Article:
14 SMUCSE 8344 The Roadmap

15 SMUCSE 8344 WDM Network Architecture

16 SMUCSE 8344 Classes of WDM Networks Broadcast-and-select Wavelength routed Linear lightwave

17 SMUCSE 8344 Broadcast-and-Select Passive Coupler w1 w0

18 SMUCSE 8344 Wavelength Routed An OXC is placed at each node End users communicate with one another through lightpaths, which may contain several fiber links and wavelengths Two lightpaths are not allowed to have the same wavelength on the same link.

19 SMUCSE 8344 WRN (cont’d) Wavelength converter can be used to convert a wavelength to another at OXC Wavelength-convertible network. –Wavelength converters configured in the network –A lightpath can occupy different wavelengths Wavelength-continuous network –A lightpath must occupy the same wavelength

20 SMUCSE 8344 A WR Network B A C D E F G H I J K L M N O 1 2 3 2 1 1 1 OXC IP SONET IP

21 SMUCSE 8344 Linear Lightwave Networks Granularity of switching in wave bands Complexity reduction in switches Inseparability –Channels belonging to the same waveband when combined on a single fiber cannot be separated within the network

22 SMUCSE 8344 Routing and Wavelength Assignment (RWA) To establish a lightpath, need to determine: –A route –Corresponding wavelengths on the route RWA problem can be divided into two sub- problems: –Routing –Wavelength assignment Static vs. dynamic lightpath establishment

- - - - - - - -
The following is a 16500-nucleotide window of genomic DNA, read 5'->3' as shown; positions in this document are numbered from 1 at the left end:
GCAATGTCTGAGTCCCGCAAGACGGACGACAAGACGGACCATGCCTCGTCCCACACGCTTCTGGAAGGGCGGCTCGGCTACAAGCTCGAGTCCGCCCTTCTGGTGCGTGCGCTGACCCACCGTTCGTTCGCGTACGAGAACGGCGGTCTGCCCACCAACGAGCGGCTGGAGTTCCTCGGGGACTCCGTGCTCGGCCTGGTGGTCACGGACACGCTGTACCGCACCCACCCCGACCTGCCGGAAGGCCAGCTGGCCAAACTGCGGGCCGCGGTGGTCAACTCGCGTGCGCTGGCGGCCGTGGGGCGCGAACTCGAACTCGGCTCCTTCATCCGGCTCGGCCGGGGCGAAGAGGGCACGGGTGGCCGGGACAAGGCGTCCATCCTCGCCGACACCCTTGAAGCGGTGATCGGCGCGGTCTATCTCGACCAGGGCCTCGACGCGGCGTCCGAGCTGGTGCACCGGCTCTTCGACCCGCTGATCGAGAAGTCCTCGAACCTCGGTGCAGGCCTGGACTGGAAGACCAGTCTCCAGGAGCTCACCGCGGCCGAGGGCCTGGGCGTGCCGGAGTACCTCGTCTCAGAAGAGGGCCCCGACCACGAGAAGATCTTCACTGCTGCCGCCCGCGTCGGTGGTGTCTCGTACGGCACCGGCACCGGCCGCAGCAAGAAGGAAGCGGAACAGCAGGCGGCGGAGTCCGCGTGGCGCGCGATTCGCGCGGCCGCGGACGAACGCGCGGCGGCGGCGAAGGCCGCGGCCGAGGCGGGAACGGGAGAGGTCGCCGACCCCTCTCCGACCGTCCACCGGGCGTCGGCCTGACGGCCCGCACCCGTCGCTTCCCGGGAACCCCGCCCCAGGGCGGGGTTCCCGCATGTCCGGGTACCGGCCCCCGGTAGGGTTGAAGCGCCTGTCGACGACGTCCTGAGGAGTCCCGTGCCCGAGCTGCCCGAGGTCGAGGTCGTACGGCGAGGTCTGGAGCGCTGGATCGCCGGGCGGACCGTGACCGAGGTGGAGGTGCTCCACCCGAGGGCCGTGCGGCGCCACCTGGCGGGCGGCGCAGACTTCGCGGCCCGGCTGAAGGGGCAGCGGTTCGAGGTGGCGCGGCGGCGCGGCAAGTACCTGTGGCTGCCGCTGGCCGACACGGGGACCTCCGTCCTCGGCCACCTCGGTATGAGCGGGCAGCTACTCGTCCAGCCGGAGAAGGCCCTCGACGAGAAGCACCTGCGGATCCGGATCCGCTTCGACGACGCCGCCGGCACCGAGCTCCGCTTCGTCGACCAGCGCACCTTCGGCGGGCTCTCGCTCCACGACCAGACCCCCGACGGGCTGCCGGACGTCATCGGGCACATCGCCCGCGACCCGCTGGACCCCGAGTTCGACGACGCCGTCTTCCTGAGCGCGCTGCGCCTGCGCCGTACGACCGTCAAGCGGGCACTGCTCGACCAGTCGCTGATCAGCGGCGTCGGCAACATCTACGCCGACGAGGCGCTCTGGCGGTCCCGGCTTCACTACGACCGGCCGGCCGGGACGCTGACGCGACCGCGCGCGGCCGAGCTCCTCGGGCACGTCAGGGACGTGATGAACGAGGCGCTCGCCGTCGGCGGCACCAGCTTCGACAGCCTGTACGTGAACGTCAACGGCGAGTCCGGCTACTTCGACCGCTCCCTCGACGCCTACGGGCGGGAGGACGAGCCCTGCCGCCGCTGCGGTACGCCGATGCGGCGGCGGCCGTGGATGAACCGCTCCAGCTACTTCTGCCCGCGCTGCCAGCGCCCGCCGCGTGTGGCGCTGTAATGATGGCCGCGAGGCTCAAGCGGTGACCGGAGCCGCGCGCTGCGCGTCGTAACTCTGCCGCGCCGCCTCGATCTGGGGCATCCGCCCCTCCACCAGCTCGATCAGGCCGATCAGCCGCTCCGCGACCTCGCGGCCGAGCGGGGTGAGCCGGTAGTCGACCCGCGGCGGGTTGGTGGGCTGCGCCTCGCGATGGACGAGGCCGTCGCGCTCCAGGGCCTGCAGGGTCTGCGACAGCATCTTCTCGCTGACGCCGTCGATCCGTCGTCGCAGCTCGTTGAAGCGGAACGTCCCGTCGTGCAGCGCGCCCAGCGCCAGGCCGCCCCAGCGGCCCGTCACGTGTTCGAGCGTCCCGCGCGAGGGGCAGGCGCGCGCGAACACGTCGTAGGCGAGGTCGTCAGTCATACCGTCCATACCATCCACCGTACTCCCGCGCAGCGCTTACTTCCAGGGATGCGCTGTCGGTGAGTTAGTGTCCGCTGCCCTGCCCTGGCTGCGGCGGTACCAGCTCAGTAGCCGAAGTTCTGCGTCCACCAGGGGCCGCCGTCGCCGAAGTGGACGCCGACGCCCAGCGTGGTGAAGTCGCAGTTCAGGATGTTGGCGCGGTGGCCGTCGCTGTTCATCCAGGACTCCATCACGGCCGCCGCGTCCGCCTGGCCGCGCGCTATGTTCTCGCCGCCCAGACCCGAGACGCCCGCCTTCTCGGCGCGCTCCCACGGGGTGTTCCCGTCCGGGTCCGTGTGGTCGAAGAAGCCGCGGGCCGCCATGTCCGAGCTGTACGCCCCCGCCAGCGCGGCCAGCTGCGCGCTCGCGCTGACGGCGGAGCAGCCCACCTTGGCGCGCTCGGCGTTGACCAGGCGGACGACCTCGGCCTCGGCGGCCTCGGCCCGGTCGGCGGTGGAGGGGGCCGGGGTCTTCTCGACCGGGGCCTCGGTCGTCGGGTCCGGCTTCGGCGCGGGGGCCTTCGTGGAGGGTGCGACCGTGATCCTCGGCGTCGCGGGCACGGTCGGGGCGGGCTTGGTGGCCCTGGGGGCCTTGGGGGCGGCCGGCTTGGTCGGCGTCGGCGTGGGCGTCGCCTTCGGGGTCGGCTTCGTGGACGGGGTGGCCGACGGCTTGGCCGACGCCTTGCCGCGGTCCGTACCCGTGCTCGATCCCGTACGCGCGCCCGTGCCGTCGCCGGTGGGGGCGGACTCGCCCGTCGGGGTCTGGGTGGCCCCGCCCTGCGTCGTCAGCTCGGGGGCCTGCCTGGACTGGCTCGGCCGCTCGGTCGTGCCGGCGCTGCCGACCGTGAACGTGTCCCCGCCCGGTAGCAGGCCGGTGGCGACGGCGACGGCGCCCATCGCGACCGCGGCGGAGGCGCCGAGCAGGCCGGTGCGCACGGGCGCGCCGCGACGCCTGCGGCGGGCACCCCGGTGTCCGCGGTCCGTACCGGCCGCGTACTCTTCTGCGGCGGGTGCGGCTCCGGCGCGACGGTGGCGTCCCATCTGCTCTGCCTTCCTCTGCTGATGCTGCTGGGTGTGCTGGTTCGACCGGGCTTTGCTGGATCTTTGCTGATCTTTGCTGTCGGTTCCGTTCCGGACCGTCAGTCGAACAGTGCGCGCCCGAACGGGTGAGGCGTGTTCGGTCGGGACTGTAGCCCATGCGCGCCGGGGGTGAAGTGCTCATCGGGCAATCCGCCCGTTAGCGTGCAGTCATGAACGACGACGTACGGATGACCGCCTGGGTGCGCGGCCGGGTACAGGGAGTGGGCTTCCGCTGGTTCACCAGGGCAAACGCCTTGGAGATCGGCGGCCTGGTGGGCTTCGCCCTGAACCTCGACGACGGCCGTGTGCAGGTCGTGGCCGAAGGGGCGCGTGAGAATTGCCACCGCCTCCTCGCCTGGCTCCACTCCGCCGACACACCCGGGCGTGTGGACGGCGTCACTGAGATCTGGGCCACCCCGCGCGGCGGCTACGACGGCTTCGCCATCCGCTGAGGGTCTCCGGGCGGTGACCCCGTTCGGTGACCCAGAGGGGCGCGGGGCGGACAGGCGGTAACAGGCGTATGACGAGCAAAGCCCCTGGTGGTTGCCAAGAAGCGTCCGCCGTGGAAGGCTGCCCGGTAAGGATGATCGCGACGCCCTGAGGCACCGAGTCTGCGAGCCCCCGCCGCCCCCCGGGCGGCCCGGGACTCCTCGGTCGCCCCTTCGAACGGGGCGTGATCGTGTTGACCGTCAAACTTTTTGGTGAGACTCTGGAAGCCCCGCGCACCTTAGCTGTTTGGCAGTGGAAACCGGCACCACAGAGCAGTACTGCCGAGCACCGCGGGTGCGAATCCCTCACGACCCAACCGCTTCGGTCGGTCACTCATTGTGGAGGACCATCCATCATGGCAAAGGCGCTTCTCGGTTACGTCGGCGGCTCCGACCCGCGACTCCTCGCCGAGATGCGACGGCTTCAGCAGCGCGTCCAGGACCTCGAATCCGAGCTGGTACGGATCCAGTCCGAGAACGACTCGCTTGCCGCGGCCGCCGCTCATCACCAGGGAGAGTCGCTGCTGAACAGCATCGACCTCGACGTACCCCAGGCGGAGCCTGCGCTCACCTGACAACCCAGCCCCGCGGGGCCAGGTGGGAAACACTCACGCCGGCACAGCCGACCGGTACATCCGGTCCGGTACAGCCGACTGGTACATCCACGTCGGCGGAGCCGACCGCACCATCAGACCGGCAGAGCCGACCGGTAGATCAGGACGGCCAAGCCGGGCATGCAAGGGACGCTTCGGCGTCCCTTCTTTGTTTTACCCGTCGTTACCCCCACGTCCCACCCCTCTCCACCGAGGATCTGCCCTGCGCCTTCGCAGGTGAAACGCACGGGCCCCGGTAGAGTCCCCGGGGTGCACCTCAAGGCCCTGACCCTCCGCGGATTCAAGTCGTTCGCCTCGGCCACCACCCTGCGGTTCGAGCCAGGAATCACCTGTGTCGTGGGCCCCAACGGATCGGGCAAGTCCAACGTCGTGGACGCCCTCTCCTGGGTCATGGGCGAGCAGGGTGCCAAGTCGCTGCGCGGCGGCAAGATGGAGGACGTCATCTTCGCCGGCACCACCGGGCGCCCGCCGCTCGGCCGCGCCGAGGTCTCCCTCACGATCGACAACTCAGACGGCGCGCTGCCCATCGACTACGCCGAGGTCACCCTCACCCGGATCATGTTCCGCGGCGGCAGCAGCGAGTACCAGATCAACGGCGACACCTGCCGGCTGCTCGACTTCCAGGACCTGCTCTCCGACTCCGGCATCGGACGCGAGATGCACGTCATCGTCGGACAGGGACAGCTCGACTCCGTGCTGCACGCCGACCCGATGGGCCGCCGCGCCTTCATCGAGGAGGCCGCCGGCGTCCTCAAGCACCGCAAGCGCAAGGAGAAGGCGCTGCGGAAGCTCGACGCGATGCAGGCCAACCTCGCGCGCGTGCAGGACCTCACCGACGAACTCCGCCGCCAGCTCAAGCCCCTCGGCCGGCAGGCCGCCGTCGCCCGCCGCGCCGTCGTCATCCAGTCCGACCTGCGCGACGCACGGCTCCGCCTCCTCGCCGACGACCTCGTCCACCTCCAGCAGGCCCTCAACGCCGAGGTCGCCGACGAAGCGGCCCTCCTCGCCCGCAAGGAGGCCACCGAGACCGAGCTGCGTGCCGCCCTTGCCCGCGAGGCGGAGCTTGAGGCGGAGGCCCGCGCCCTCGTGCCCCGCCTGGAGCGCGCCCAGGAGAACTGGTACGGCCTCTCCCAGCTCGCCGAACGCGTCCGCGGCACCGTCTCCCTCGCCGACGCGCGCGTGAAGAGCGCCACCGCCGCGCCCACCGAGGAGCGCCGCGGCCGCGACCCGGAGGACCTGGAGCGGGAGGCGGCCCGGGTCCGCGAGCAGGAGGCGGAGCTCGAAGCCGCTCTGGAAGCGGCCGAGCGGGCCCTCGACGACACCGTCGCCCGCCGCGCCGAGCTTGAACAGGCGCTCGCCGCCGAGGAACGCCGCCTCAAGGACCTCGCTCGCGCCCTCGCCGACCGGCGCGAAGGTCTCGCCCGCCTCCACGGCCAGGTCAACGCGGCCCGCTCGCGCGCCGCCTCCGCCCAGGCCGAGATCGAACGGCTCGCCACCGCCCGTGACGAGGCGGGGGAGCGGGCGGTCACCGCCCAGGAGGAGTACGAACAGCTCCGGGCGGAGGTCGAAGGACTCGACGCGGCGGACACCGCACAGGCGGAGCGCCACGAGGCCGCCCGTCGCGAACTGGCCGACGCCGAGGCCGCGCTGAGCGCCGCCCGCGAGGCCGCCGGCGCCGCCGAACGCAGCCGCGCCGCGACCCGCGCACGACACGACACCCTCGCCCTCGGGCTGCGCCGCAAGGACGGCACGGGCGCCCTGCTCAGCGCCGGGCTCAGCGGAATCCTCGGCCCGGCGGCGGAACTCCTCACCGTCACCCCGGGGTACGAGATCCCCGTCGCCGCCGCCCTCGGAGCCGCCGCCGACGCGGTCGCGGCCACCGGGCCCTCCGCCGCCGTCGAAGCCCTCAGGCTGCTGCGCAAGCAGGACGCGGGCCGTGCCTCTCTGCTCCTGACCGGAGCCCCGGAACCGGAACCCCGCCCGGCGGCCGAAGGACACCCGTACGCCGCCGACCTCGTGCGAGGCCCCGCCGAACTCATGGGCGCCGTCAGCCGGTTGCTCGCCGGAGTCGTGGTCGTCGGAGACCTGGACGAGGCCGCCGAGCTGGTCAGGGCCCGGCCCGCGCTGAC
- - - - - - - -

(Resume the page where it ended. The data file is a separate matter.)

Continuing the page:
23 SMUCSE 8344 Static Lightpath Establishment (SLE) Suitable for static traffic Traffic matrix and network topology are known in advance Objective is to minimize the network capacity needed for the traffic when setting up the network Compute a route and assign wavelengths for each connection in an off-line manner

24 SMUCSE 8344 Dynamic Lightpath Establishment (DLE) Suitable for dynamic traffic Traffic matrix is not known in advance while network topology is known Objective is to maximize the network capacity at any time when a connection request arrives at the network

25 SMUCSE 8344 Routing Fixed routing: predefine a route for each lightpath connection Alternative routing: predefine several routes for each lightpath connection and choose one of them Exhaust routing: use all the possible paths

26 SMUCSE 8344 Wavelength Assignment For the network with wavelength conversion capability, wavelength assignment is trivial For the network with wavelength continuity constraint, use heuristics

27 SMUCSE 8344 Wavelength Assignment under Wavelength Continuity Constraint First-Fit (FF) Least-Used (LU) Most-Used (MU) Max_Sum (MS) Relative Capacity Loss (RCL)

28 SMUCSE 8344 First-Fit All the wavelength are indexed with consecutive integer numbers The available wavelength with the lowest index is assigned

29 SMUCSE 8344 Least-Used and Most-Used Least-Used –Record the usage of each wavelength –Pick up a wavelength, which is least used before, from the available wavelength pool Most-Used –Record the usage of each wavelength –Pick up a wavelength, which is most used before, from the available wavelength pool

30 SMUCSE 8344 Max-Sum and RCL Fixed routing MAX_SUM Chooses the wavelength, such that the decision will minimize the capacity loss or maximize the possibility of future connections. RCL will choose the wavelength which minimize the relative capacity loss.